Diving safety, regulation, and lessons from a pair of tragedies

Timothy Chu’s family has every right to be upset.

The 27-year-old British tourist died in a dive accident near Victoria, B.C., on July 5, 2015. He had gone out on a charter to the Race Rocks dive site, near the southern tip of Vancouver Island.

The site is popular and known for its rich marine life, although many local dive operations caution prospective divers about the strong currents and require advanced certification or describe it as “for advanced divers only.”

Timothy Chu was certified as an advanced open water diver in 2010. His family said he had 14 dives under his belt when he joined the Race Rocks charter. They want a public inquiry and tougher regulation of the recreational dive industry.

The coroner’s report said he ran into difficulties which overwhelmed his training and experience. Additional accounts say he became separated from his dive buddy. His body was recovered several weeks later.

OK. With that out of the way, let’s be clear about what we’re discussing here.

There are several principles involved in any discussion of diving safety. We’ve all heard them. We’ve all discussed them. We’ve all encountered them, probably more than once, in the course of our training.

Personal responsibility. Know your limits. Keep your skills sharp. Keep up with your training. Stay in shape. Don’t attempt a dive that’s beyond your abilities.

But there are also professional obligations on dive shops and charter operators. Make sure you’re not putting your trainees, customers, and/or passengers in situations they can’t handle. Verify their training and abilities, not just their certifications.

Balancing those out isn’t easy. Some will argue that the tragedy is solely on Timothy Chu; he knew the risks and chose to attempt a dive beyond his abilities. Others will argue that the dive operation should have known that it was too dangerous, and that he should never have been allowed on the boat in the first place.

I’m not taking sides on any of that. Timothy Chu’s death was a tragedy. I don’t know what happened. I don’t know whether the dive was beyond his abilities or not. I don’t know whether it was avoidable or not. And I’m not saying there should or shouldn’t be a public inquiry, let alone predicting what will or should happen if there is an inquiry.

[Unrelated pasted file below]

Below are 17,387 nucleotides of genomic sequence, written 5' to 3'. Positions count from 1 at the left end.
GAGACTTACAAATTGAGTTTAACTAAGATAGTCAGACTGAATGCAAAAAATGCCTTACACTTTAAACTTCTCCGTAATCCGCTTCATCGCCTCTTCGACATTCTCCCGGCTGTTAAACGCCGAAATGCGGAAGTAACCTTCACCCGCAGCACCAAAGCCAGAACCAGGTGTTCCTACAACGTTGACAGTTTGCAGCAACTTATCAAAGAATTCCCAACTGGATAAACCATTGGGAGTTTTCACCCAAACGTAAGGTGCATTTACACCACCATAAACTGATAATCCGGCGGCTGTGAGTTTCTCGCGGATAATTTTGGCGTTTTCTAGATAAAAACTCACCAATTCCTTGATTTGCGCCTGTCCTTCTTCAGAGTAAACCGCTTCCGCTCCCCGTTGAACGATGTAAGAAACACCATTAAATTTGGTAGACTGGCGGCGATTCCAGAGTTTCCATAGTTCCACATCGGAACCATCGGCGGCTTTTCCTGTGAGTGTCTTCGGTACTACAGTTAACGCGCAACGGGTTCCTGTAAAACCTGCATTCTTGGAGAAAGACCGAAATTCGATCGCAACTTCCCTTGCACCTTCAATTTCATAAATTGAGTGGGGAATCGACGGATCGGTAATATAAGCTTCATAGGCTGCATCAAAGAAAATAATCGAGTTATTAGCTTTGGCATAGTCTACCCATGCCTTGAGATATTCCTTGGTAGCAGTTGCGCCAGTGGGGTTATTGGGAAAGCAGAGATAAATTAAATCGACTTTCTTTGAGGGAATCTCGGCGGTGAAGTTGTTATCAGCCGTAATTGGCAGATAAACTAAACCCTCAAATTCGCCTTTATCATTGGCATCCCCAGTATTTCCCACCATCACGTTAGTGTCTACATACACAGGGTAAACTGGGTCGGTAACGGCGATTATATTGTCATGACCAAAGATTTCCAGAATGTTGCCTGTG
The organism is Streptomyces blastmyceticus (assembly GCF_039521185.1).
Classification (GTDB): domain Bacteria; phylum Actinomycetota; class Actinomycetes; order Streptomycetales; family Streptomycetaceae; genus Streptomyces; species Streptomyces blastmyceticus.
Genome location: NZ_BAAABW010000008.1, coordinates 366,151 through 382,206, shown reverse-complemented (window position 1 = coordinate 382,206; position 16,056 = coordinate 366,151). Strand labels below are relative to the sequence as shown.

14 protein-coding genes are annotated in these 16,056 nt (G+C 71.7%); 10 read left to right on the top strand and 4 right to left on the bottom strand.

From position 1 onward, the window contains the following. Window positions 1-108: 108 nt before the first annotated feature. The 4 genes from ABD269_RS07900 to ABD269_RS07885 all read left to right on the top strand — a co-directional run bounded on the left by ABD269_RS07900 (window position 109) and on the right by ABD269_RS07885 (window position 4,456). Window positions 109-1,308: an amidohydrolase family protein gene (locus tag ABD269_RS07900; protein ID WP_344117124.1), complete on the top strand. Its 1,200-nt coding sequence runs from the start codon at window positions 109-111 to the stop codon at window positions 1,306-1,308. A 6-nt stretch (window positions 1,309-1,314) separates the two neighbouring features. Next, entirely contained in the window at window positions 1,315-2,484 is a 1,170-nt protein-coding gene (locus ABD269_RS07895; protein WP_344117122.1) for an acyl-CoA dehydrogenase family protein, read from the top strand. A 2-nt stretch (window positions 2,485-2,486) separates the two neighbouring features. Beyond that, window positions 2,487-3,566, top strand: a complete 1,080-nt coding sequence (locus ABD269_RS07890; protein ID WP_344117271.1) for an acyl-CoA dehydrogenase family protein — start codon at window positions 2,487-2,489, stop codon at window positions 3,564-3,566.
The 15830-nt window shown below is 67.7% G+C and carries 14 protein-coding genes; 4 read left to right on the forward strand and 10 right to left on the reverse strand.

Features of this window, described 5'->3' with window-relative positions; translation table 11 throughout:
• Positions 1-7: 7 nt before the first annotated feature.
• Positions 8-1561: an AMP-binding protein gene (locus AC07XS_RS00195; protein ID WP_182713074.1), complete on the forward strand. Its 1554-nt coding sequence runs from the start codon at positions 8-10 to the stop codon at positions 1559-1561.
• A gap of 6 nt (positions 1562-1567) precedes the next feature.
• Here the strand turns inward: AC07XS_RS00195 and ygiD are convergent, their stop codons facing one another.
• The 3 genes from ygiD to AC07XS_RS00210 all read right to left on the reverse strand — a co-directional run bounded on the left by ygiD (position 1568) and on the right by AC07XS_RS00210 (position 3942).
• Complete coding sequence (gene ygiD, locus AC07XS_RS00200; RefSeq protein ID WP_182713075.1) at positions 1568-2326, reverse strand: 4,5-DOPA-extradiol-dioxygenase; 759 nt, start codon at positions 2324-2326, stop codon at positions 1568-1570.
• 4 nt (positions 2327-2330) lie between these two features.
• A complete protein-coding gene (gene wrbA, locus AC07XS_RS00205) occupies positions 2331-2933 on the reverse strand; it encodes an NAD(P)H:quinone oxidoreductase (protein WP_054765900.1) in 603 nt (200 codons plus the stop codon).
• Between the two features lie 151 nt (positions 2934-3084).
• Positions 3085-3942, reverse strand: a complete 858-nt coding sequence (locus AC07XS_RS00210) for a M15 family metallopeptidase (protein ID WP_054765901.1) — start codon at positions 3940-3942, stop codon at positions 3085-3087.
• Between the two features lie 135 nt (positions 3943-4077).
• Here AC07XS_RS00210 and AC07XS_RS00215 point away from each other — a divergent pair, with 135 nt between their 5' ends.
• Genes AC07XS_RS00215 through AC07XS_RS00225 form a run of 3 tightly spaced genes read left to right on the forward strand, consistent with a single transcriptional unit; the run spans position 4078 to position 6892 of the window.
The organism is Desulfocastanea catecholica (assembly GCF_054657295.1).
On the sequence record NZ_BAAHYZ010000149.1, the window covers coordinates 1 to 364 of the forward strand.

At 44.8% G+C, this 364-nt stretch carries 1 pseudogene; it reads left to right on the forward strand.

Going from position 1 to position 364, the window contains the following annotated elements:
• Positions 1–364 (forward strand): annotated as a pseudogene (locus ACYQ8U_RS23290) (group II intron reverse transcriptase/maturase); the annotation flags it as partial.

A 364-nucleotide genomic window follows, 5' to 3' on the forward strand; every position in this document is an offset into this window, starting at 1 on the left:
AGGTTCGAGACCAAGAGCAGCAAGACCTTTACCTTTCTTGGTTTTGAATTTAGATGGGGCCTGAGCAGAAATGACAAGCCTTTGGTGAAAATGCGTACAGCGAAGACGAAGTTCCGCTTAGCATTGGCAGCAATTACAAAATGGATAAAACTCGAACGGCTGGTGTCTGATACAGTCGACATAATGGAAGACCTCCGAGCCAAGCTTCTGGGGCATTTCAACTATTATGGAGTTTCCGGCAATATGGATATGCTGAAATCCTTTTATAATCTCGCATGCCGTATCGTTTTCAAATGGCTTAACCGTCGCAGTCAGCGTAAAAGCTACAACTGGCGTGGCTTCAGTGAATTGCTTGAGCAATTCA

(And incidentally, it’s hard not to notice the contrast between the discussion surrounding Timothy Chu’s death and the reaction to Sharkwater director Rob Stewart’s death. Stewart was an experienced diver with a high public profile. He was celebrated for his film and conservation work. His death has silenced one of the environmental movement’s most compelling voices. He disappeared Jan. 31 off Florida in more than 220 feet of water, after his third dive of the day. I’m not drawing any conclusions about that either, but just compare the conversations about the two tragedies. It’s sobering.)

People make mistakes. People do stupid things. I’m not saying that’s what happened in either of these cases, but we all make mistakes. We don’t deserve to die as a result. That’s why we’ve established another principle: Having Each Other’s Backs. You forgot to hook up your low-pressure inflator? No worries, I caught it during the pre-dive safety check. I miscalculated my gas consumption rate? Good thing you had that sling bottle.

So yeah, mistakes. I’m a PADI instructor and I make them. I did a pretty challenging dive last summer and learned, the hard way, that my dive skills weren’t good enough, so I’ve gone back to basics and enrolled in GUE Fundamentals. And even then, I can’t guarantee that I’ll never make any more mistakes — only that I’ll do my best to learn from them.

Anyone can make a mistake, from beginners to instructors. And sometimes bad stuff just happens. We don’t know what happened to Timothy Chu, and maybe there’s something that can be learned from this. Maybe through an inquiry, and maybe not. But if it makes diving safer and helps prevent similar tragedies, what’s the downside?

You’d think that would be intuitive, right? Unfortunately, the reaction’s been marked by a groundswell of howling, in some quarters, against further “government intervention” or “regulation” — as if regulation is a Bad Thing. Some of it, frankly, is coming from the Twilight Zone. You’ve got people railing against creeping tyranny, and government conspiracies to destroy personal freedom, in what’s probably a reflection of other things going on south of the border. The less said about that, the better.

There’s a worthwhile discussion in how to balance public regulation, industry self-regulation, and personal responsibility, but we don’t need to get into it here. At the end of the day, diving safety isn’t about regulation, or government tyranny, or politics, but about looking out for each other. Because isn’t that the whole point of being neighbours, or dive buddies, or part of any kind of community? Having Each Other’s Backs?

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